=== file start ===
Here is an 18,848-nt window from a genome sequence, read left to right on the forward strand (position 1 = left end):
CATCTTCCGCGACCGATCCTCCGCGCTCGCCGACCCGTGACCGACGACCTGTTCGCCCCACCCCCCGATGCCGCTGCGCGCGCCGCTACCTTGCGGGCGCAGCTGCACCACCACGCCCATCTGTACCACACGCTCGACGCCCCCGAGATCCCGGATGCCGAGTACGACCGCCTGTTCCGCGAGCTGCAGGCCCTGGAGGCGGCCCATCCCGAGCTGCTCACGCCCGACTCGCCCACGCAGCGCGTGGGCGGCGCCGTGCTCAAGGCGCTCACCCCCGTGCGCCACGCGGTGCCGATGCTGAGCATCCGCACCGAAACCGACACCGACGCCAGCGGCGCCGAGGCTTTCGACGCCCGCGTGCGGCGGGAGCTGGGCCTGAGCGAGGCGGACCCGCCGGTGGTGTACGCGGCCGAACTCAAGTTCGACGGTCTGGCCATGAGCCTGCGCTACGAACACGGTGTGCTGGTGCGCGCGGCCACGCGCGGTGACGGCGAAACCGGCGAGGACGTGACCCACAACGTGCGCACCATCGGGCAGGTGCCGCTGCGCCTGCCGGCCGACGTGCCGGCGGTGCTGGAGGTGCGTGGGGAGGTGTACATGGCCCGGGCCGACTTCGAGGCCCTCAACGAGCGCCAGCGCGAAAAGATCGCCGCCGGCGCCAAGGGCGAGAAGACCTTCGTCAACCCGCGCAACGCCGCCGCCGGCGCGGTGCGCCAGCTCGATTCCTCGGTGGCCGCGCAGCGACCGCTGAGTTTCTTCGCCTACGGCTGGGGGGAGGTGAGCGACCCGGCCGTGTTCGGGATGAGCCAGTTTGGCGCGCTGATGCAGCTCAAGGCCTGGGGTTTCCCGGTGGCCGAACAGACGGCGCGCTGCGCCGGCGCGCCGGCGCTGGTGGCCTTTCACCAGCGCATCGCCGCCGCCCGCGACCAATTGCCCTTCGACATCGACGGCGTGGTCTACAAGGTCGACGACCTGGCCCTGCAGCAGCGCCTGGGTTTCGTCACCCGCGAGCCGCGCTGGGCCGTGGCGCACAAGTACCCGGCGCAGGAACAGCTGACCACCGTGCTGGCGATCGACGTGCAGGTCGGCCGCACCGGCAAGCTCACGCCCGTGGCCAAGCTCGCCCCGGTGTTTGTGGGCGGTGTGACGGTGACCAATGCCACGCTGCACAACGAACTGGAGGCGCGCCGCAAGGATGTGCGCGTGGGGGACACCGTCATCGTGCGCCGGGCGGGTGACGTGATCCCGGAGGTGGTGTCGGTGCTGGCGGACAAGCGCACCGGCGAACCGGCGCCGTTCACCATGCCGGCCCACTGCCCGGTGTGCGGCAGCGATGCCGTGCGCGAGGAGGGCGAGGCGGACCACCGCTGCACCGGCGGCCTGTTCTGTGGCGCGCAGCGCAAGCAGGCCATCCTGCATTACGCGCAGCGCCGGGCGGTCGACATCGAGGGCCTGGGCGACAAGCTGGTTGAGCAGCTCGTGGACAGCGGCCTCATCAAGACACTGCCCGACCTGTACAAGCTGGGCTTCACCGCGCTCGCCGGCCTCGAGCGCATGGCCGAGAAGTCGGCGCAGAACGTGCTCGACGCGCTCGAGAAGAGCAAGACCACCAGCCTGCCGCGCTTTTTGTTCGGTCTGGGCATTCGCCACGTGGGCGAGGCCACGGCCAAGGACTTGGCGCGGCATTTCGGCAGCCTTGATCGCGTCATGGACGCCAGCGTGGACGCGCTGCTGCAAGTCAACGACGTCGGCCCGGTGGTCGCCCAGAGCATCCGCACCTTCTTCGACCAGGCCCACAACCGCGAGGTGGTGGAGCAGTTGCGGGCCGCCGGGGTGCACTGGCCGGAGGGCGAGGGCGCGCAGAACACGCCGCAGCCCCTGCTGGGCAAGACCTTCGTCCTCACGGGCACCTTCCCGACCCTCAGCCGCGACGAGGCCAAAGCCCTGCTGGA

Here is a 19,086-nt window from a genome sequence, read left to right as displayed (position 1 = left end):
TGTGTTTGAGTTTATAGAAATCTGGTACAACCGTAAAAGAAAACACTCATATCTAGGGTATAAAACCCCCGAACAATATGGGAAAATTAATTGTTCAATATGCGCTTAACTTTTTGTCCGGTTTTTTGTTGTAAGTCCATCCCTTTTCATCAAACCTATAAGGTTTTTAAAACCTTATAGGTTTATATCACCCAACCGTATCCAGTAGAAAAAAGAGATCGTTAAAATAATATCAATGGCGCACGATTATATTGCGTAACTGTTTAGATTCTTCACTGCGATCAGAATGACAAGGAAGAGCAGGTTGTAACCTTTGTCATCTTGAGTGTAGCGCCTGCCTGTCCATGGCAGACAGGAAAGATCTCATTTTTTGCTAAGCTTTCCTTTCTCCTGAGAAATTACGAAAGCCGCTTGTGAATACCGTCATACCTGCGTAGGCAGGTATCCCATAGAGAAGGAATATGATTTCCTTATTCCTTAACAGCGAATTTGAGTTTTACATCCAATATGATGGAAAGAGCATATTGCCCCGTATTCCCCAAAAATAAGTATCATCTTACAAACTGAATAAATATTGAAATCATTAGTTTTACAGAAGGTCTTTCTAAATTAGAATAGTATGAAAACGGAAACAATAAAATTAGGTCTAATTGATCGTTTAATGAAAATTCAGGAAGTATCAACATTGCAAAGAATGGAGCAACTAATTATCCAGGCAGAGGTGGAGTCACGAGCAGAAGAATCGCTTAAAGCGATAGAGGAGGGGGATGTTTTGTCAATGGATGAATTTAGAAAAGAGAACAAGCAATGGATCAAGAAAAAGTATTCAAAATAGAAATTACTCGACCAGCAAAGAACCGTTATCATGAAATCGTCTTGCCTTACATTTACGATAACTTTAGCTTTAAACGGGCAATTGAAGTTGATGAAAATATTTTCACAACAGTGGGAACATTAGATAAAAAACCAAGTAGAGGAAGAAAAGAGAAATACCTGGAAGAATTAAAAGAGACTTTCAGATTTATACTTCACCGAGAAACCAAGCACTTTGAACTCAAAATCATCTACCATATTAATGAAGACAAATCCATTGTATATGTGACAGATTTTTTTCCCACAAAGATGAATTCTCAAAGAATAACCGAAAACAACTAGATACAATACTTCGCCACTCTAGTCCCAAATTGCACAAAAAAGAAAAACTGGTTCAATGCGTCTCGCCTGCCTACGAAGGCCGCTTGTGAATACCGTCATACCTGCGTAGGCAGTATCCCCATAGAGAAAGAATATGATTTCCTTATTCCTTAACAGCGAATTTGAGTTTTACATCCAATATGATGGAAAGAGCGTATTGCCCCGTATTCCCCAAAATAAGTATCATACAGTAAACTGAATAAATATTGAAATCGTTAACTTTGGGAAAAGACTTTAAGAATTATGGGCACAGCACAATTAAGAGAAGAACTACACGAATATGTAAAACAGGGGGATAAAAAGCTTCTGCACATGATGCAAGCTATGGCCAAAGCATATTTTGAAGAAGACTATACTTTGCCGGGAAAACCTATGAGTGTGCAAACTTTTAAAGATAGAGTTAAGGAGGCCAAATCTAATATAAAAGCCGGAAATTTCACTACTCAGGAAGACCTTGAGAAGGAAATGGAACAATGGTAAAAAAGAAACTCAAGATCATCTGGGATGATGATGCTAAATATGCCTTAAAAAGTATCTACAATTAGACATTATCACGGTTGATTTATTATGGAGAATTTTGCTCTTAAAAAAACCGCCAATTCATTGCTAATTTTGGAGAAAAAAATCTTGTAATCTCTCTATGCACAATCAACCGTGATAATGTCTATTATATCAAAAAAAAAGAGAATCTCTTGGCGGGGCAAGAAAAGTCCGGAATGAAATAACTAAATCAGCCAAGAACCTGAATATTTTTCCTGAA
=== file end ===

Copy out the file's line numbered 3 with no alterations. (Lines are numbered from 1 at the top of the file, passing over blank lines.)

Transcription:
Here is a 19,086-nt window from a genome sequence, read left to right as displayed (position 1 = left end):